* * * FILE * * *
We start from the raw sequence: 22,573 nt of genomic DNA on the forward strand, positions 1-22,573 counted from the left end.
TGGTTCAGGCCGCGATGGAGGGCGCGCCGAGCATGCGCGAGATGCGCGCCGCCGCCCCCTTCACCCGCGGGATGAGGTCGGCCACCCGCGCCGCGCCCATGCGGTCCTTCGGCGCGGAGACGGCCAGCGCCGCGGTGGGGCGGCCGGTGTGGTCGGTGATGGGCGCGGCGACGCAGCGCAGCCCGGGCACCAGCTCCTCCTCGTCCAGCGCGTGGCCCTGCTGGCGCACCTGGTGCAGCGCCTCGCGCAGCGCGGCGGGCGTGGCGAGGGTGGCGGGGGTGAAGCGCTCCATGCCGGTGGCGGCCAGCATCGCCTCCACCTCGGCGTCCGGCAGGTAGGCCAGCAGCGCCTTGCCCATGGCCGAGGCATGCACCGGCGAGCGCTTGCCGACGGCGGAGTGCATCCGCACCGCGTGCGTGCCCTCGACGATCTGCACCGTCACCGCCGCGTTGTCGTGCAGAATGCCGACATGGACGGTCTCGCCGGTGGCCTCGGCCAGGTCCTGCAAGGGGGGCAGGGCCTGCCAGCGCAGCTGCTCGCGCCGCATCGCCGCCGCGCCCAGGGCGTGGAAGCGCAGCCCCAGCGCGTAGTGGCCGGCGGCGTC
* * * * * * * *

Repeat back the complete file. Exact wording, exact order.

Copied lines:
We start from the raw sequence: 22,573 nt of genomic DNA on the forward strand, positions 1-22,573 counted from the left end.
TGGTTCAGGCCGCGATGGAGGGCGCGCCGAGCATGCGCGAGATGCGCGCCGCCGCCCCCTTCACCCGCGGGATGAGGTCGGCCACCCGCGCCGCGCCCATGCGGTCCTTCGGCGCGGAGACGGCCAGCGCCGCGGTGGGGCGGCCGGTGTGGTCGGTGATGGGCGCGGCGACGCAGCGCAGCCCGGGCACCAGCTCCTCCTCGTCCAGCGCGTGGCCCTGCTGGCGCACCTGGTGCAGCGCCTCGCGCAGCGCGGCGGGCGTGGCGAGGGTGGCGGGGGTGAAGCGCTCCATGCCGGTGGCGGCCAGCATCGCCTCCACCTCGGCGTCCGGCAGGTAGGCCAGCAGCGCCTTGCCCATGGCCGAGGCATGCACCGGCGAGCGCTTGCCGACGGCGGAGTGCATCCGCACCGCGTGCGTGCCCTCGACGATCTGCACCGTCACCGCCGCGTTGTCGTGCAGAATGCCGACATGGACGGTCTCGCCGGTGGCCTCGGCCAGGTCCTGCAAGGGGGGCAGGGCCTGCCAGCGCAGCTGCTCGCGCCGCATCGCCGCCGCGCCCAGGGCGTGGAAGCGCAGCCCCAGCGCGTAGTGGCCGGCGGCGTC